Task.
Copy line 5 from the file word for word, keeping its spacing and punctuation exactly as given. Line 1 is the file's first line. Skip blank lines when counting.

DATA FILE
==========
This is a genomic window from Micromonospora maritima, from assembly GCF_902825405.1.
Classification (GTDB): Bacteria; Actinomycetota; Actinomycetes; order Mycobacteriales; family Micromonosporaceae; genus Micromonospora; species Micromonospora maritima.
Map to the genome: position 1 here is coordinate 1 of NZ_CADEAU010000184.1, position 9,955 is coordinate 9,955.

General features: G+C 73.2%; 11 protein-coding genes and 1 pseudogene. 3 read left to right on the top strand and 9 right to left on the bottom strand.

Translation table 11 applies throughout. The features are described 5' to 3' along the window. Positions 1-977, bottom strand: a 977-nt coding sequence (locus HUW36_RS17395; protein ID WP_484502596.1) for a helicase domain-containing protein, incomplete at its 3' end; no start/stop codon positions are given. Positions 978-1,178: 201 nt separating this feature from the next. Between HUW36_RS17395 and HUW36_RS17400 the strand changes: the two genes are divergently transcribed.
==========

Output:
Translation table 11 applies throughout. The features are described 5' to 3' along the window. Positions 1-977, bottom strand: a 977-nt coding sequence (locus HUW36_RS17395; protein ID WP_484502596.1) for a helicase domain-containing protein, incomplete at its 3' end; no start/stop codon positions are given. Positions 978-1,178: 201 nt separating this feature from the next. Between HUW36_RS17395 and HUW36_RS17400 the strand changes: the two genes are divergently transcribed.